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Sunday Old School: Grave Digger

Photo of Grave Digger

Band Photo: Grave Digger (?)

No need to check again, we're not featuring Grave in Sunday Old School for the second week in a row. Instead, the column is taking a trip over to Germany and the power metal genre and examining one of the country's most revered groups in their field, Grave Digger (though this would surely be a great name for fans of Grave.) Power metal is something of a cult genre in the United States and the United Kingdom, but in mainland Europe, particularly in Germany and Sweden, it has a much larger following, thanks in part to some of power metal's most revered bands such as Gamma Ray and Blind Guardian hailing from these countries respectively. Grave Digger may not have quite reached the same heights as these bands, but over three decades, they have established themselves as one of the style's most respected groups.

Grave Digger was formed in the city of Gladbeck in 1980 by the trio of singing bassist, Chris Boltendahl, guitar player Peter Masson and drummer Lutz Schmelzer. Schmelzer was quickly replaced by Philip Seibel and the three piece recorded their first demo in 1982. Following the recording, Boltendahl decided to concentrate more on the vocal aspect and so the band became a quartet by bringing in bass player Willi Lackman, while Seibel was also replaced by Albert Eckardt. This new incarnation recorded another demo entitled, "Born Again," which started to garner attention from labels, particularly Noise, who featured the group on their "Rock From Hell - German Metal Attack" compilation alongside such bands as Running Wild.

While their demos weren't all that well received, their debut album, "Heavy Metal Breakdown," released in 1984 through Noise Records, was met with quite a warm reception and was notable for including a cover of the Rolling Stones song, "2000 Light Years From Home." It was also their only record to feature Lackman, who quit the band following its release and thus, bass duties on their sophomore release, "Witch Hunter" was handled by both Boltendahl and Masson. "Witch Hunter" itself was also received very well and featured another cover song, this time seeing the group take on the Alice Cooper classic, "School's Out."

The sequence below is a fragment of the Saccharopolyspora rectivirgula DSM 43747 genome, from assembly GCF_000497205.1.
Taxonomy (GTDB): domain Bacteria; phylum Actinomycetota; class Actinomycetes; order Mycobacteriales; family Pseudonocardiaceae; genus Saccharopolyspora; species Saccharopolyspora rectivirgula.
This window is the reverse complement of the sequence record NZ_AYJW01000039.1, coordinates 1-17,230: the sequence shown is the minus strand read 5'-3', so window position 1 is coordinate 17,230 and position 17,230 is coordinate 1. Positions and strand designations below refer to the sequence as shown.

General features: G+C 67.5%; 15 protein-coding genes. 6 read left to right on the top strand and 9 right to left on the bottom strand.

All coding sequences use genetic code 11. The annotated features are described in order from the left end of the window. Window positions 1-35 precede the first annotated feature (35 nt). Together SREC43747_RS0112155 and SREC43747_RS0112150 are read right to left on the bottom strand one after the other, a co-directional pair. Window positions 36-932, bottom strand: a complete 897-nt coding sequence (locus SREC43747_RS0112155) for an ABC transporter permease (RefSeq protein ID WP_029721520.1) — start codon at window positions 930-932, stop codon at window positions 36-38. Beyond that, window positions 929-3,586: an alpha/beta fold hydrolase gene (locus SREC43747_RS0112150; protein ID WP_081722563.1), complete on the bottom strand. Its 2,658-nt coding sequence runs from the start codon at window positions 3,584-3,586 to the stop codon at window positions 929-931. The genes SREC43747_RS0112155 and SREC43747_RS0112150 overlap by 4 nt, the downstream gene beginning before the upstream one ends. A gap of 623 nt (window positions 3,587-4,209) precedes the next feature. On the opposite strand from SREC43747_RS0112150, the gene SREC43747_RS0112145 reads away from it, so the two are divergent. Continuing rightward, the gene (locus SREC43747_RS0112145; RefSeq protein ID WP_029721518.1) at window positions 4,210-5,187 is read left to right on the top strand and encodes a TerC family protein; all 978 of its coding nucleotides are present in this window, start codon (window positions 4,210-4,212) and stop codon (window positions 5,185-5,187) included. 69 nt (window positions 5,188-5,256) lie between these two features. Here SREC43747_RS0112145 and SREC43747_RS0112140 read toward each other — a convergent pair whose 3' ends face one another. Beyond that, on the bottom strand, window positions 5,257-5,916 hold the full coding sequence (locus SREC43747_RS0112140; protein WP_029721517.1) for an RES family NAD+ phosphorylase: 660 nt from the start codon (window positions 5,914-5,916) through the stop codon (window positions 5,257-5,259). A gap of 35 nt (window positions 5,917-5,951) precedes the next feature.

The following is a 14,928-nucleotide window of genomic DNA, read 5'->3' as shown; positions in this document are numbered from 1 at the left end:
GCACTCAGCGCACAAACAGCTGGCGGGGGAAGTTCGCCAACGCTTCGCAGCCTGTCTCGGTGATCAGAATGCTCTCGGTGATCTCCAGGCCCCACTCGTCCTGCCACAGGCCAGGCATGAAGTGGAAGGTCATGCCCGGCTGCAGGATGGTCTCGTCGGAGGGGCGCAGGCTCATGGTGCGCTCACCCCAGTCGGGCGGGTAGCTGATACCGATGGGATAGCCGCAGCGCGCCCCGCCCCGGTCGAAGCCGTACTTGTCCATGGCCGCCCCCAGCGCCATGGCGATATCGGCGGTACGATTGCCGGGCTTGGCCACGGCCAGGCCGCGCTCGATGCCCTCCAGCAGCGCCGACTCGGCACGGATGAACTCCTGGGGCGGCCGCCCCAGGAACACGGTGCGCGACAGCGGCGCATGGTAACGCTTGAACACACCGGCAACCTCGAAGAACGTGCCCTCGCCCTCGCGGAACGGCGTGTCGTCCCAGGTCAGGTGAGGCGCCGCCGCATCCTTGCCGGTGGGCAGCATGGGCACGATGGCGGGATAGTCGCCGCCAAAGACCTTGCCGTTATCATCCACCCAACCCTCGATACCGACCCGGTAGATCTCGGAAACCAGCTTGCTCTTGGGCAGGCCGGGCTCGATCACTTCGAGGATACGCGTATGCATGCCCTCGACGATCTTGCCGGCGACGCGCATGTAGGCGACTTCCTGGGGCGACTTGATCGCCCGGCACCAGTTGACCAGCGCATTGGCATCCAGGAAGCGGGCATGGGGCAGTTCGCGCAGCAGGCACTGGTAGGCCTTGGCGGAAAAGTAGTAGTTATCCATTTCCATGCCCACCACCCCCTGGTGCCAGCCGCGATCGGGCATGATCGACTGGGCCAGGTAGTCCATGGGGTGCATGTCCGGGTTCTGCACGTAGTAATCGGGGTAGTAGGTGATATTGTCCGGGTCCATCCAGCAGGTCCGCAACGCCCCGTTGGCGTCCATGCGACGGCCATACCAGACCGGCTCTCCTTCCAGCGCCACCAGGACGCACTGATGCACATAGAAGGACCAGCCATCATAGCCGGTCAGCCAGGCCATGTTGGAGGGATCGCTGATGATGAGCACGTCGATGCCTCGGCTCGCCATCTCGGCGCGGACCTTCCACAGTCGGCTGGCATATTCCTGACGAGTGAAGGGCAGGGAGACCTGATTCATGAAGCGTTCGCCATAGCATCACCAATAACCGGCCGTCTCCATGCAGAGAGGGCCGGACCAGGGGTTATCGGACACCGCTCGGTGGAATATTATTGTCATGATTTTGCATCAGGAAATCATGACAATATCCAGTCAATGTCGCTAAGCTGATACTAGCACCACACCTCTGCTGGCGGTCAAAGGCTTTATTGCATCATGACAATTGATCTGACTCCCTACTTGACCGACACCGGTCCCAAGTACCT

After releasing "Witch Hunter," the band finally found a new bassist in the form of C.F. Brank, who joined in time for a tour supporting fellow German power metallers, Helloween. They then returned to the studio to record another album, "War Games," which was released in 1986, also to a positive response, completing what fans consider to be the seminal trilogy of early Grave Digger material. In support of the record, they hit the road with Helloween again, being joined this time by Swiss avant garde/ proto-black metal band, Celtic Frost, in a trek that was billed as a triple headlining tour.

Though Grave Digger were doing well and had developed a loyal fan base, some big changes soon followed, with Peter Masson decided to leave the group, leaving Chris Boltendahl as the sole founding member. He was replaced by Uwe Lulis before the group decided to shorten their name to Digger and released the album, "Stronger Than Ever" in 1987. It was an attempt to break into the mainstream by softening their sound and aping American acts such as Bon Jovi and Van Halen, however it proved to be a poor choice as the album did not sell well, while the band's fan base saw it as selling out and as a result, the band folded that same year.

Chris Boltendahl and Uwe Lulis continued their musical careers by forming the band Hawaii in 1988, which lasted for three years and recorded one demo, before the duo decided it would be better to resurrect the Grave Digger name, where they were joined in the rebirth by bass player Tomi Göttlich and Jörg Michael on drums. The quartet took their time writing new material, which eventually surfaced in 1993 on the album, "The Reaper." The record received some of the best reviews and fan reaction they had ever had by this point and was considered a triumphant return to their roots.

Following the release of the EP, "Symphony Of Death" in 1994, the group recruited a new drummer named Frank Ullrich and toured as a special guest of Manowar during their German dates, followed by a fifth Grave Digger album, "Hearts Of Darkness" in 1995, which garnered an even stronger response than "The Reaper." It was a darker album than their previous works, both musically and lyrically and included an epic, twelve minute title track which was inspired by the novella of the same name, which was famously adapted into the classic war movie, "Apocalypse Now" by Francis Ford Coppola in 1979.